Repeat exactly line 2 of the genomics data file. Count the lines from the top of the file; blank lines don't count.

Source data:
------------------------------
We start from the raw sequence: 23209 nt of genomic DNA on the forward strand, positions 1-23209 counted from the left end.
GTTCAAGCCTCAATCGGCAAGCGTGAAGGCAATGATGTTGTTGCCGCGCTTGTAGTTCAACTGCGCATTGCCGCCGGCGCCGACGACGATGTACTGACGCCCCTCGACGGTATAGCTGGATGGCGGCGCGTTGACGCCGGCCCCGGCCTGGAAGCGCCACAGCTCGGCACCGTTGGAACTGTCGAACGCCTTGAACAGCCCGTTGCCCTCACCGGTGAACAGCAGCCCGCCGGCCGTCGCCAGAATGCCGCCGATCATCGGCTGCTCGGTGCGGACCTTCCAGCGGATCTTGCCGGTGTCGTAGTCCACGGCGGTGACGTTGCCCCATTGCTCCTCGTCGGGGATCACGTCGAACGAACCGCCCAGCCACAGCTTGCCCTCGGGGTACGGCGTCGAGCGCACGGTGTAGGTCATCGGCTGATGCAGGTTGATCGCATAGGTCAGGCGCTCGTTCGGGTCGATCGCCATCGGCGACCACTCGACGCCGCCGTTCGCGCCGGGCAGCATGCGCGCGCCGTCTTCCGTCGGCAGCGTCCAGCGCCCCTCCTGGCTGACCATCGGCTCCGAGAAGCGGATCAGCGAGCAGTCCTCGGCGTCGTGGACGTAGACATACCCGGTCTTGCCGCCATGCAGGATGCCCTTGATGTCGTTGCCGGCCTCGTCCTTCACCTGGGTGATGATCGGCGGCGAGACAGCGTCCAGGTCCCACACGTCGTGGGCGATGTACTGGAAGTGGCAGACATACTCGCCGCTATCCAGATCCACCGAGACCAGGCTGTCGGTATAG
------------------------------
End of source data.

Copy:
GTTCAAGCCTCAATCGGCAAGCGTGAAGGCAATGATGTTGTTGCCGCGCTTGTAGTTCAACTGCGCATTGCCGCCGGCGCCGACGACGATGTACTGACGCCCCTCGACGGTATAGCTGGATGGCGGCGCGTTGACGCCGGCCCCGGCCTGGAAGCGCCACAGCTCGGCACCGTTGGAACTGTCGAACGCCTTGAACAGCCCGTTGCCCTCACCGGTGAACAGCAGCCCGCCGGCCGTCGCCAGAATGCCGCCGATCATCGGCTGCTCGGTGCGGACCTTCCAGCGGATCTTGCCGGTGTCGTAGTCCACGGCGGTGACGTTGCCCCATTGCTCCTCGTCGGGGATCACGTCGAACGAACCGCCCAGCCACAGCTTGCCCTCGGGGTACGGCGTCGAGCGCACGGTGTAGGTCATCGGCTGATGCAGGTTGATCGCATAGGTCAGGCGCTCGTTCGGGTCGATCGCCATCGGCGACCACTCGACGCCGCCGTTCGCGCCGGGCAGCATGCGCGCGCCGTCTTCCGTCGGCAGCGTCCAGCGCCCCTCCTGGCTGACCATCGGCTCCGAGAAGCGGATCAGCGAGCAGTCCTCGGCGTCGTGGACGTAGACATACCCGGTCTTGCCGCCATGCAGGATGCCCTTGATGTCGTTGCCGGCCTCGTCCTTCACCTGGGTGATGATCGGCGGCGAGACAGCGTCCAGGTCCCACACGTCGTGGGCGATGTACTGGAAGTGGCAGACATACTCGCCGCTATCCAGATCCACCGAGACCAGGCTGTCGGTATAG